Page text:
A few years ago I wanted to make yogurt but I didn't have a yogurt maker. I really didn't want to spend money on a kitchen gadget that would only do one thing and take up lots of space in my kitchen. Luckily I had a copy of The Tightwad Gazette where Amy Dacyczyn had done her own experiment to see the best way to make homemade yogurt. She offered the multiple suggestions on incubating the yogurt. Taking her suggestion and using not a yogurt maker, but a heating pad has given me great results.
A few words about getting thick yogurt. High fat content, high content of milk solids, and longer incubation times will lead to a thicker yogurt. I have added some cream to my milk when making yogurt before and while it was tasty it was too rich to eat for breakfast so I now make mine with whole milk. If you are watching your weight feel free to use low fat or nonfat milk. It will be a little thinner but still good. To get a higher concentration of milk solids Dacyczyn suggests adding a half cup of powdered milk. It is not necessary to use but it will make the yogurt thicker. Last of all, longer incubation times will make a thicker yogurt but it will also make a more tart yogurt. Pick your poison. I normally like to make it before I go to bed at night and check it after 8 or 9 hours. That is normally long enough but sometimes I let it go a few hours longer.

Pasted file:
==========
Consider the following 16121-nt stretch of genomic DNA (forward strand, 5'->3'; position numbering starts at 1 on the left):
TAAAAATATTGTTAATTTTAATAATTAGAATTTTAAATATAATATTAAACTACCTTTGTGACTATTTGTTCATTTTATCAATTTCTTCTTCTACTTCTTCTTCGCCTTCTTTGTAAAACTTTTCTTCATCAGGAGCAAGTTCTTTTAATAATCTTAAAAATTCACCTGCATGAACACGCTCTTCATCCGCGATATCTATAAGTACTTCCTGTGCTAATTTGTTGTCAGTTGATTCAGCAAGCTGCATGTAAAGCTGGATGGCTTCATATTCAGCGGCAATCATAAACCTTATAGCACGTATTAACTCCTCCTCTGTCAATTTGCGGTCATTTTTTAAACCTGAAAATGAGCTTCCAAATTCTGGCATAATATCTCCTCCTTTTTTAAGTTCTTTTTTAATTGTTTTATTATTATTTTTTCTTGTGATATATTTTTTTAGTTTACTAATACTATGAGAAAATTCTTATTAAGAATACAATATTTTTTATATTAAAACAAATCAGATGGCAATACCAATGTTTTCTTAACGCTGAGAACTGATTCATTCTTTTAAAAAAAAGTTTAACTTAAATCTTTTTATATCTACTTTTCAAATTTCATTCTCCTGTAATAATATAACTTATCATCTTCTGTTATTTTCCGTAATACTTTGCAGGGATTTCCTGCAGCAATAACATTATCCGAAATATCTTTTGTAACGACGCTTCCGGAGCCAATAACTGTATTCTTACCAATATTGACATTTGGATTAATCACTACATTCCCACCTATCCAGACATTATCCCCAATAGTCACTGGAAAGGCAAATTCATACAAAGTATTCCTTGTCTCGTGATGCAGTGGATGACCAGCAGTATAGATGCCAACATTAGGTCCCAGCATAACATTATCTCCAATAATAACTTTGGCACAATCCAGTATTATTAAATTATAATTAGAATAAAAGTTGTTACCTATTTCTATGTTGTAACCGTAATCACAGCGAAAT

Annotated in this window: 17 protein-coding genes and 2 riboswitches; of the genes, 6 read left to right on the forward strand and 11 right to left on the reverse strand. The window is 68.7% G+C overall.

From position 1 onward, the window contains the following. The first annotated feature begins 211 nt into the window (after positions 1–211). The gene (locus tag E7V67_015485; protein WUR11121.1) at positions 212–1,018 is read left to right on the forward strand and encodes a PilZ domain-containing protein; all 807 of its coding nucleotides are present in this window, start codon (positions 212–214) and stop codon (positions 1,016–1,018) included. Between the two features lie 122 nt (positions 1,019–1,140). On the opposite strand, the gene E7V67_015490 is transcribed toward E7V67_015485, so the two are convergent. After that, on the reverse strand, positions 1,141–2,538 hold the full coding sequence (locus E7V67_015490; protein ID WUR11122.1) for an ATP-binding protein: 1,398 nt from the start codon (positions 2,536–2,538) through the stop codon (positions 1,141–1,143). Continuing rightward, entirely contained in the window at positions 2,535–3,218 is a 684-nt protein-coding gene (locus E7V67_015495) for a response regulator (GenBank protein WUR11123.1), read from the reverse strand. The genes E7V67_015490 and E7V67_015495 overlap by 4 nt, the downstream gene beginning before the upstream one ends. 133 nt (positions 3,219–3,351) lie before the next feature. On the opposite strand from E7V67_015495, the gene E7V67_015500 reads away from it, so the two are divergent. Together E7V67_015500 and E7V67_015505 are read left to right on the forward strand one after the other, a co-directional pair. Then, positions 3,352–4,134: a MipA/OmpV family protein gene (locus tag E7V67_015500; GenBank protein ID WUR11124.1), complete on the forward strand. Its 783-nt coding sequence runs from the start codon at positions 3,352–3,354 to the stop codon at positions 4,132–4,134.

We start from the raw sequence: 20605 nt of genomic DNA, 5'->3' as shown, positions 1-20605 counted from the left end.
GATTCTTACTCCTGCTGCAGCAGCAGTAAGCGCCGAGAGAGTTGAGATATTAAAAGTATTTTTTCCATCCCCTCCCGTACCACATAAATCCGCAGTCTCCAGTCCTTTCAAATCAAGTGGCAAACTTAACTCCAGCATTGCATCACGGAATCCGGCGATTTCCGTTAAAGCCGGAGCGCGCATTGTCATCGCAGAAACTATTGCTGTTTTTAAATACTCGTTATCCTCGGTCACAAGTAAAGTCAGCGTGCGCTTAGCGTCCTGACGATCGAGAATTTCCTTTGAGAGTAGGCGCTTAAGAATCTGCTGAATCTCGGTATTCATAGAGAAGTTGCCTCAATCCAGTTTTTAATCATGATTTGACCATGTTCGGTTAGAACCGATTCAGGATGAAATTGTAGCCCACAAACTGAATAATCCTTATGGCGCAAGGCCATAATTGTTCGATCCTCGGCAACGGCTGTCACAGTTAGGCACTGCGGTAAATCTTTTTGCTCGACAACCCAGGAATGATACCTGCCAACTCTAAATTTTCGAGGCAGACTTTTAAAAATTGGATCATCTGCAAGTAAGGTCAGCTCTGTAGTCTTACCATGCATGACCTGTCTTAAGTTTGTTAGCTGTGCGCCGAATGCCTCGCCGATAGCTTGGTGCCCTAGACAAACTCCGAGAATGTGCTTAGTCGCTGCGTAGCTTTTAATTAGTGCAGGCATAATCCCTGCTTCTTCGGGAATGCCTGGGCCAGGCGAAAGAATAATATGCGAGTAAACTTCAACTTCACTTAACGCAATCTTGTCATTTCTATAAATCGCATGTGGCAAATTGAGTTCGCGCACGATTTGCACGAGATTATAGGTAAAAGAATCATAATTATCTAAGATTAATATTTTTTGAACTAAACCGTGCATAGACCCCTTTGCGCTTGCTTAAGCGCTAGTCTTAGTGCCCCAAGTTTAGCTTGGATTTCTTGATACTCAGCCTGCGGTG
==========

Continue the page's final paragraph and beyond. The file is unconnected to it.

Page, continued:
You will also need a starter for the yogurt. Any brand plain yogurt will do as long as it has live active cultures. So a whole container of yogurt doesn't go to waste you can freeze the yogurt starter I normally freeze it in 2 tablespoon increments so I just have to defrost one at a time.
|This is my incubation set up.|
3 1/2 cups whole milk
1/2 cup milk powder
2 tablespoons plain yogurt
Heat the milk in a saucepan until it reaches 180 degrees (this is necessary to kill any bacteria that might compete with the yogurt starter). Let the milk cool to 115. If you are in a hurry you can place the saucepan in a larger pan of ice water. When the milk has cooled put your starter yogurt in a small bowl and ladle in a small amount of warm milk just to slowly heat the yogurt. Whisk yogurt milk mixture together and return to the pan with the rest of the milk. Mix and pour into a quart size canning jar.
Put the lid on and place on a towel covered heating pad. Wrap the yogurt jar with a kitchen towel and cover the whole thing with a stock pot for insulation. Turn the heating pad on (low or medium normally work for me), and let sit for 8-10 hours. Refrigerate.